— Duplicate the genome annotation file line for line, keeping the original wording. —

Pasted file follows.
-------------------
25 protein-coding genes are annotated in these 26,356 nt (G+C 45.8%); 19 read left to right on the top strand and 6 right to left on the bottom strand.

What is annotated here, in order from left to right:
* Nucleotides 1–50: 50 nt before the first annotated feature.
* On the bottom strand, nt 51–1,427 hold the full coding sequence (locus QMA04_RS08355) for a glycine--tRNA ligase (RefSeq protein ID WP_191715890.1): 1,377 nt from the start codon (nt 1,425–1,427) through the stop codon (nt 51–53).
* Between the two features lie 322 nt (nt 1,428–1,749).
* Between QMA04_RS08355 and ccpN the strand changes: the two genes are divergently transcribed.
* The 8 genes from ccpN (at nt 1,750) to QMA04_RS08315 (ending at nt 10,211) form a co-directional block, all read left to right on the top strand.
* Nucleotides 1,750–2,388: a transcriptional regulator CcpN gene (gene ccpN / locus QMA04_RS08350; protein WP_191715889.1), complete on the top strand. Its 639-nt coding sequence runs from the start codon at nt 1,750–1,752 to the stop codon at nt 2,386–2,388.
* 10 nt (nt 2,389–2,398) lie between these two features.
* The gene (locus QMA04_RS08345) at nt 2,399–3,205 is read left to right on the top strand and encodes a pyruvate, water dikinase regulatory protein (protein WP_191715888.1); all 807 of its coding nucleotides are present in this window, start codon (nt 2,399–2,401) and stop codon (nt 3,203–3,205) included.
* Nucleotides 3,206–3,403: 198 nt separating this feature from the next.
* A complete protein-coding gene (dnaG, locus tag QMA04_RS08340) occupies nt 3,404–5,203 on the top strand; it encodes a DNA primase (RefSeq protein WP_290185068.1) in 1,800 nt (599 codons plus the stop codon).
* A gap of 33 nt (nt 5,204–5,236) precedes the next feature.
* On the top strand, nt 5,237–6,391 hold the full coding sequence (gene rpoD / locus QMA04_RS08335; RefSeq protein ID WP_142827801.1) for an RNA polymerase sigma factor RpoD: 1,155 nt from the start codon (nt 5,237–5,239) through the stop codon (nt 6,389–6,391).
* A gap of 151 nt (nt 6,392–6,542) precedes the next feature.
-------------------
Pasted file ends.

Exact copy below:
25 protein-coding genes are annotated in these 26,356 nt (G+C 45.8%); 19 read left to right on the top strand and 6 right to left on the bottom strand.

What is annotated here, in order from left to right:
* Nucleotides 1–50: 50 nt before the first annotated feature.
* On the bottom strand, nt 51–1,427 hold the full coding sequence (locus QMA04_RS08355) for a glycine--tRNA ligase (RefSeq protein ID WP_191715890.1): 1,377 nt from the start codon (nt 1,425–1,427) through the stop codon (nt 51–53).
* Between the two features lie 322 nt (nt 1,428–1,749).
* Between QMA04_RS08355 and ccpN the strand changes: the two genes are divergently transcribed.
* The 8 genes from ccpN (at nt 1,750) to QMA04_RS08315 (ending at nt 10,211) form a co-directional block, all read left to right on the top strand.
* Nucleotides 1,750–2,388: a transcriptional regulator CcpN gene (gene ccpN / locus QMA04_RS08350; protein WP_191715889.1), complete on the top strand. Its 639-nt coding sequence runs from the start codon at nt 1,750–1,752 to the stop codon at nt 2,386–2,388.
* 10 nt (nt 2,389–2,398) lie between these two features.
* The gene (locus QMA04_RS08345) at nt 2,399–3,205 is read left to right on the top strand and encodes a pyruvate, water dikinase regulatory protein (protein WP_191715888.1); all 807 of its coding nucleotides are present in this window, start codon (nt 2,399–2,401) and stop codon (nt 3,203–3,205) included.
* Nucleotides 3,206–3,403: 198 nt separating this feature from the next.
* A complete protein-coding gene (dnaG, locus tag QMA04_RS08340) occupies nt 3,404–5,203 on the top strand; it encodes a DNA primase (RefSeq protein WP_290185068.1) in 1,800 nt (599 codons plus the stop codon).
* A gap of 33 nt (nt 5,204–5,236) precedes the next feature.
* On the top strand, nt 5,237–6,391 hold the full coding sequence (gene rpoD / locus QMA04_RS08335; RefSeq protein ID WP_142827801.1) for an RNA polymerase sigma factor RpoD: 1,155 nt from the start codon (nt 5,237–5,239) through the stop codon (nt 6,389–6,391).
* A gap of 151 nt (nt 6,392–6,542) precedes the next feature.